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Civilian relocations begin in Kherson; Putin declares martial law in 4 areas of Ukraine


Ukrainian civilians protest outside the Embassy of Iran after Russia used Iranian-supplied explosive drones to attack the center of town earlier in the morning, in Kyiv, Ukraine on Monday, Oct. 17, 2022.

By Andrew E. Kramer and Matthew Mpoke Bigg


Russian occupation officials were moving civilians out of Kherson on Wednesday, another sign that Moscow’s hold on the strategic southern Ukrainian city was slipping, as President Vladimir Putin of Russia sought to reassert control over that and other occupied regions by declaring martial law.


The move by Putin was an effort to tighten the Kremlin’s authority over Kherson and three other Ukrainian regions he recently claimed to annex, even as his army loses ground in those areas to Ukrainian forces and as Western allies dismiss the annexations as illegal.


As Russian proxy officials in Kherson said they would move as many as 60,000 civilians to the eastern side of the Dnieper River and shift its civilian administration there, they appeared to be girding for a battle for control of the region. Amid a weekslong Ukrainian counteroffensive, the pro-Kremlin leader in Kherson, Vladimir Saldo, said the relocations would protect civilians and help Russian forces fortify defenses to “repel any attack.”


Ukrainian officials dismissed the plans as “a propaganda show.” Andriy Yermak, the head of President Volodymyr Zelenskyy’s office, accused the Russian proxies of scaring civilians with claims that Ukraine would shell the city. He called it “a rather primitive tactic, given that the armed forces do not fire at Ukrainian cities — this is done exclusively by Russian terrorists.”


Ukrainian forces have been advancing gradually for weeks along both sides of the river in Kherson, a region that Moscow seized early in the war and has declared part of Russia. Since late August, Ukrainian troops have damaged bridges near the city of Kherson, making it harder for Moscow to resupply the thousands of troops it has stationed there.


Western analysts have suggested the Russian positions in and around the city are untenable without the bridges, and U.S. officials have said that Russian commanders have urged a retreat from Kherson, only to be overruled by Putin. But Ukraine’s counteroffensive in the Kherson region has moved more slowly than its recent advances in the east, and it was far from clear whether its forces could soon mount a push to retake the city of Kherson.


On Tuesday, the general Putin appointed this month to command the war in Ukraine, Sergei Surovikin, said he was ready to make “difficult decisions” about the military deployments in the Kherson region, without specifying what those decisions would entail.


Ukrainian officials have greeted the hints of a Russian pullback of at least civil administrators with caution, saying the announcements could be intended for internal Russian audiences, signaling a commitment to protecting civilians, or preparation for Russian military action in the area. Videos released on Russian news media showed lines of civilians apparently boarding ferries at a river port to evacuate to the eastern bank of the Dnieper.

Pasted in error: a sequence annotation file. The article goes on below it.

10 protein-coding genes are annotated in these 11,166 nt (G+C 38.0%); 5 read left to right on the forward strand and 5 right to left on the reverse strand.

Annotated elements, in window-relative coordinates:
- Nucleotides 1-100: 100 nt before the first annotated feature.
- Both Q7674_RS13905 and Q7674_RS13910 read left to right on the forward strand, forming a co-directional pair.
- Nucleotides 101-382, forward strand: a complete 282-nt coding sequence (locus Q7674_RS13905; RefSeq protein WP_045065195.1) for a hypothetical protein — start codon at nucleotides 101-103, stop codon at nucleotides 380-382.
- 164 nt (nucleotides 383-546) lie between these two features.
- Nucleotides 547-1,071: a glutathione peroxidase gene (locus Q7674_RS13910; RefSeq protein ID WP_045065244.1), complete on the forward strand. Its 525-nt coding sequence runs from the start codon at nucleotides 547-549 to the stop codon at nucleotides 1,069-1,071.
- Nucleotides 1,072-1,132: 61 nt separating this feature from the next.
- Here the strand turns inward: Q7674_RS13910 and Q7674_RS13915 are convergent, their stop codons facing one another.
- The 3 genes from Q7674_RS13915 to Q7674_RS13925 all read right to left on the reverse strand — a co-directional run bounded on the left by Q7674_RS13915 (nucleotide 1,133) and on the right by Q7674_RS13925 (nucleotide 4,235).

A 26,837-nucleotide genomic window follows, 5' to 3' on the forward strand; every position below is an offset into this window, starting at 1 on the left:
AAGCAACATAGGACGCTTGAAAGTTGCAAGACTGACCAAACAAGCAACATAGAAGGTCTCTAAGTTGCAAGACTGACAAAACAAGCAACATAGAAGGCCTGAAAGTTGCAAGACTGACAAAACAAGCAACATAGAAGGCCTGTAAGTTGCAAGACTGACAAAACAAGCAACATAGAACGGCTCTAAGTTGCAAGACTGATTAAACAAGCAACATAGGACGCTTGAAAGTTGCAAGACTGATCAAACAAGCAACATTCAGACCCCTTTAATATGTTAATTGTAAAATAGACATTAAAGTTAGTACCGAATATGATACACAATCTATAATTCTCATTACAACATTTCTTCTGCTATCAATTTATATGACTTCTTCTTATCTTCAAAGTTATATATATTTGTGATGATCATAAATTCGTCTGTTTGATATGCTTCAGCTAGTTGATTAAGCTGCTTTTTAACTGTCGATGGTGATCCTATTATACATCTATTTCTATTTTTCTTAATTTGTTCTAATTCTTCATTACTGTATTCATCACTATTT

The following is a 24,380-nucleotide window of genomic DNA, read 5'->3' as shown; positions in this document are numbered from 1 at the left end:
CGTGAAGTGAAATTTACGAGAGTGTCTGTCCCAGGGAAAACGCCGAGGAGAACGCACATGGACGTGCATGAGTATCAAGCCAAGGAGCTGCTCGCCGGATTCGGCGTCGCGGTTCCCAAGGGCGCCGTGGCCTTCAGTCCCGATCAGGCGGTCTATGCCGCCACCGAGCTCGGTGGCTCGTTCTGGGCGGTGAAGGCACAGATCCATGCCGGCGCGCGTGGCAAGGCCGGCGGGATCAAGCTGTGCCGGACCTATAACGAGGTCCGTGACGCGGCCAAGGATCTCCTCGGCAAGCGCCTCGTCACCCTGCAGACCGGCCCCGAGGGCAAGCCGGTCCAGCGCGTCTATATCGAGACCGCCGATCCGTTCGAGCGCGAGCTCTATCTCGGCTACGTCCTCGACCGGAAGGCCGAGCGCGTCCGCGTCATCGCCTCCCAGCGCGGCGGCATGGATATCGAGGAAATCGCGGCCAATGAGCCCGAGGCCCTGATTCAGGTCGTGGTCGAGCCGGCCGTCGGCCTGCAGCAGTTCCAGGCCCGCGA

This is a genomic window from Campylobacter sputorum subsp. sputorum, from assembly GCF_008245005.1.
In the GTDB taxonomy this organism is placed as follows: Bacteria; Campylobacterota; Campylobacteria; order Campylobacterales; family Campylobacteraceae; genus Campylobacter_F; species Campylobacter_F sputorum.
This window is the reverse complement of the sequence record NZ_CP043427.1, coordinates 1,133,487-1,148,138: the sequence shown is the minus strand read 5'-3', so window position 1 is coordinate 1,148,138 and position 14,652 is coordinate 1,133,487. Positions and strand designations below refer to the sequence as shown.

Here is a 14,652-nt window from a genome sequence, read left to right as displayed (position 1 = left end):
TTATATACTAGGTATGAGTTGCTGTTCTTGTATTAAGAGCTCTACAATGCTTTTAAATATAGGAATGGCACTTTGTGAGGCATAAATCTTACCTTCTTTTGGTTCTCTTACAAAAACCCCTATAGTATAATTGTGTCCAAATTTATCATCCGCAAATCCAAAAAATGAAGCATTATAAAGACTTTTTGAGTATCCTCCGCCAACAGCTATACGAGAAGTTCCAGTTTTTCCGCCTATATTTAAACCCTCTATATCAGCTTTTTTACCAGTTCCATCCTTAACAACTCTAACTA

The Kherson region spans both banks of the river, with the city of Kherson, the regional capital, lying on the western side. The western bank is an expanse of pancake-flat farmland crisscrossed by rivers and irrigation canals, and one of the most pivotal battlefields of the war.


Ukrainian troops had through the summer whittled away at Russian supply lines by firing U.S.-provided precision guided rockets at the four bridges over the Dnieper River in areas Russia controls. All are now destroyed.


In late August, Ukraine opened an offensive with ground troops, advancing in bloody, slow-moving combat through several dozen villages while driving the Russian forces backward, toward the Dnieper. The Russian announcements of evacuating civilians and the civil administration could signal a faltering of military defenses, presaging a Russian pullback from the western bank of the Dnieper River in what would be a major setback for Moscow — but could also be a ruse.


Saldo, a Ukrainian politician who had switched sides at the start of the full-scale Russian invasion, told the Russian state news agency RIA on Wednesday that all ministries would evacuate to the eastern bank. The occupation government earlier on Wednesday said it would evacuate from 50,000 to 60,000 civilians across the river and onward to the occupied peninsula of Crimea or into Russia. Residents risked artillery fire from the Ukrainian army or flooding from the destruction of the Kakhovka hydroelectric dam on the Dnieper River, Saldo said.

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